BA and DPhil (York)
Professor Guy Halsall joined the department of history in January 2003. His doctoral research, carried out at York, was on the archaeology and history of the Merovingian region of Metz (north-eastern France and southern Germany), c.350-c.750. This was published as a monograph, Settlement and Social Organization: The Merovingian region of Metz (Cambridge, 1995). The research for that project fuelled his interest in the study of early medieval cemeteries and led to a number of articles examining the ways in which the evidence of funerary archaeology could be used to drive a new social history of the post-Roman world, and to a critical offensive against the interpretation of particular burial styles as representing the graves of migrating Germanic barbarians.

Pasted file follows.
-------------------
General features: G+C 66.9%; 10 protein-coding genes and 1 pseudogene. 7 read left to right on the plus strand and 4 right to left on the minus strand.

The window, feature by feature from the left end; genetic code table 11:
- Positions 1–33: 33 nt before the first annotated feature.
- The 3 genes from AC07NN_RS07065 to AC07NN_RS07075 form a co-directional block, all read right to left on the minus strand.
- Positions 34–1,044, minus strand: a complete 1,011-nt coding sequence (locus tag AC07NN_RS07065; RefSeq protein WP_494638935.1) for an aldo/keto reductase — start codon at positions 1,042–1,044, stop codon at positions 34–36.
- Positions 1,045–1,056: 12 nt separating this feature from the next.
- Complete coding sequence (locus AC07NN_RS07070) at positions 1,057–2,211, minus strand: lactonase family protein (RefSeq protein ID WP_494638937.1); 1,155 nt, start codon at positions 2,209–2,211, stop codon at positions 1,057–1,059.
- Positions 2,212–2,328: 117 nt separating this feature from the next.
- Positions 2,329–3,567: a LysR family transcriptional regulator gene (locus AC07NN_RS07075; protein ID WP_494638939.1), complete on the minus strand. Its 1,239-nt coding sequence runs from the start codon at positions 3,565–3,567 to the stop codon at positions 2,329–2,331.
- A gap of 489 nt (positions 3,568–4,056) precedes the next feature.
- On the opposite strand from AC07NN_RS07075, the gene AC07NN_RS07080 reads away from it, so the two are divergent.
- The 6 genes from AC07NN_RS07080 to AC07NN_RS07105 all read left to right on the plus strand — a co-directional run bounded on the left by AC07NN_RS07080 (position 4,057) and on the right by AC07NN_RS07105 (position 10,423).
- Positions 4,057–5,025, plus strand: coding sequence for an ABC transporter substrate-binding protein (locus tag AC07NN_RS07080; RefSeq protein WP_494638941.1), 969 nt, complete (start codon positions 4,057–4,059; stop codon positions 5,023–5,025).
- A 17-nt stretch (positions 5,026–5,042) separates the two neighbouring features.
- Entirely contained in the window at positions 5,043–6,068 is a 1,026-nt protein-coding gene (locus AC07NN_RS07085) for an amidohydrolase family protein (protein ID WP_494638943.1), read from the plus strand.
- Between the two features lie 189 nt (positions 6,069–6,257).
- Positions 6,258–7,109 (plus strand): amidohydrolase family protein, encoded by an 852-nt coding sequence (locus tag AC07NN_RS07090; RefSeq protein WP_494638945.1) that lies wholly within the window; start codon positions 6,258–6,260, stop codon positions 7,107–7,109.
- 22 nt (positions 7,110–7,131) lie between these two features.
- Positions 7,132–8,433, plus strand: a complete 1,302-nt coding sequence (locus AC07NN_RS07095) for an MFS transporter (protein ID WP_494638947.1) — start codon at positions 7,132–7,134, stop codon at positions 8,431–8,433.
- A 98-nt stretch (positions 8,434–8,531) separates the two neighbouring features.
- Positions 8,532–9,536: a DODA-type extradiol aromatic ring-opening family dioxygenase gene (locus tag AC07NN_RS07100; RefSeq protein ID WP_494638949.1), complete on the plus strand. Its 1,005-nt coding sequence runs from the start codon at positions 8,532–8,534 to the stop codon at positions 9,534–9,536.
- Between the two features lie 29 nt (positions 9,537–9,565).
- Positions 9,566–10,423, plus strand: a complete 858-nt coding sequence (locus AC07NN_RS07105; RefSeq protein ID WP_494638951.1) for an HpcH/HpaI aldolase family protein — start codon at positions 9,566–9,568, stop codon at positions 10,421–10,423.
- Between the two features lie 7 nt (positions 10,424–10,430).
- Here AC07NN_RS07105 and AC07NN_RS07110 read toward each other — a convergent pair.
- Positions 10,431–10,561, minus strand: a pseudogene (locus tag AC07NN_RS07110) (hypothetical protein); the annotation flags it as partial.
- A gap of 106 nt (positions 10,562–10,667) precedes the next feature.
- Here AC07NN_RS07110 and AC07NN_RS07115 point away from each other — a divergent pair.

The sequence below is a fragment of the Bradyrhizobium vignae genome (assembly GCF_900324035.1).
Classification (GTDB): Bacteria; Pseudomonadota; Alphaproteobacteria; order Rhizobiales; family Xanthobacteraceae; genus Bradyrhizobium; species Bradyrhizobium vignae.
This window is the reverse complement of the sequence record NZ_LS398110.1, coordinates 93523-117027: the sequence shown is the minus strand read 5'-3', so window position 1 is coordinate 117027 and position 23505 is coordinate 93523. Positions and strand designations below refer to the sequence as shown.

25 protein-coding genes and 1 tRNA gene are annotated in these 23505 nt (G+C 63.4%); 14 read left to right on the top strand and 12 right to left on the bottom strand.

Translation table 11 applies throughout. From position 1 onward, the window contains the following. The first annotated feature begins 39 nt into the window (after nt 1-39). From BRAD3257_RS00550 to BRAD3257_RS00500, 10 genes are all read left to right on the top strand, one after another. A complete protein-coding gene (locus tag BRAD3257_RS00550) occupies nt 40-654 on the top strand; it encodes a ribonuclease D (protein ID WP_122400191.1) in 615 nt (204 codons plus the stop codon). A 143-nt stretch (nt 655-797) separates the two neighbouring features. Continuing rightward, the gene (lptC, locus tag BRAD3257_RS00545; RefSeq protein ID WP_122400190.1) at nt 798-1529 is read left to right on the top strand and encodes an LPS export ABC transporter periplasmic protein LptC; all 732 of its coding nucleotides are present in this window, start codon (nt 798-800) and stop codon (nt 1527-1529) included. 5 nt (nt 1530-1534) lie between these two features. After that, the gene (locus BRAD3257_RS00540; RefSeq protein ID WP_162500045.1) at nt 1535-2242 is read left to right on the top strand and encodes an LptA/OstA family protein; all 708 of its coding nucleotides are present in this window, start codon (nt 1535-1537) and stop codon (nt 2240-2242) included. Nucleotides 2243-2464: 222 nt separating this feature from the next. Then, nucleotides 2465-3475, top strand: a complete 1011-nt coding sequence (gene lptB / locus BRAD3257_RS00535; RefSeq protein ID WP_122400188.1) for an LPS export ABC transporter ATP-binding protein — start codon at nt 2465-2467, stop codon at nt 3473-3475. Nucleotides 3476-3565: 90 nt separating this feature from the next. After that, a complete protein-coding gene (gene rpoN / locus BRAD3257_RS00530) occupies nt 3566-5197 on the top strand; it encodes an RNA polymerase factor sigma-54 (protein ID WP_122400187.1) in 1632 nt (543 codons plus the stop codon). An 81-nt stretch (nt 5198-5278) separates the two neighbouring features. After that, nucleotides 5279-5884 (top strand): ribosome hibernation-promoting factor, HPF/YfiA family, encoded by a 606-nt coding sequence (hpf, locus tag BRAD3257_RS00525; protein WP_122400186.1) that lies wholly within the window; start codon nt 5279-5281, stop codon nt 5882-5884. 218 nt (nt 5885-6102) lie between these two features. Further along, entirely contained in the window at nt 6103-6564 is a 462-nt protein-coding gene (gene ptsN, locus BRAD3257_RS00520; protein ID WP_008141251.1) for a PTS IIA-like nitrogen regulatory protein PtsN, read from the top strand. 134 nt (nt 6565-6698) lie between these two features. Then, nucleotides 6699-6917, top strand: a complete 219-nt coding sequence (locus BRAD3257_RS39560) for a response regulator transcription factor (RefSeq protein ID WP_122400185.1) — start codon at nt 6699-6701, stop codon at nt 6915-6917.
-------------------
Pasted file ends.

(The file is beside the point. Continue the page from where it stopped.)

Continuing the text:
Besides studying the history and archaeology of Merovingian Gaul, Guy Halsall has developed an interest in the relationship between violence and society, culminating in the lengthy introduction to his edited volume Violence and Society in the Early Medieval West (Woodbridge, 1998; paperback 2002) and a study of feud and vengeance killing. This in turn led to a major monograph on warfare in early medieval society, published by Routledge in 2003. Currently, his principal research project is a study of the Barbarian Migrations in western Europe (including the British Isles), c.350-c.650. All of the above projects have emphasised the problems of the relationship between archaeology and documentary history. Guy Halsall has published one major article on this topic and plans a volume on the subject in the future.
Guy Halsall would welcome enquiries about research relating to any of the above areas, especially those which are interdisciplinary, using documentary and archaeological material.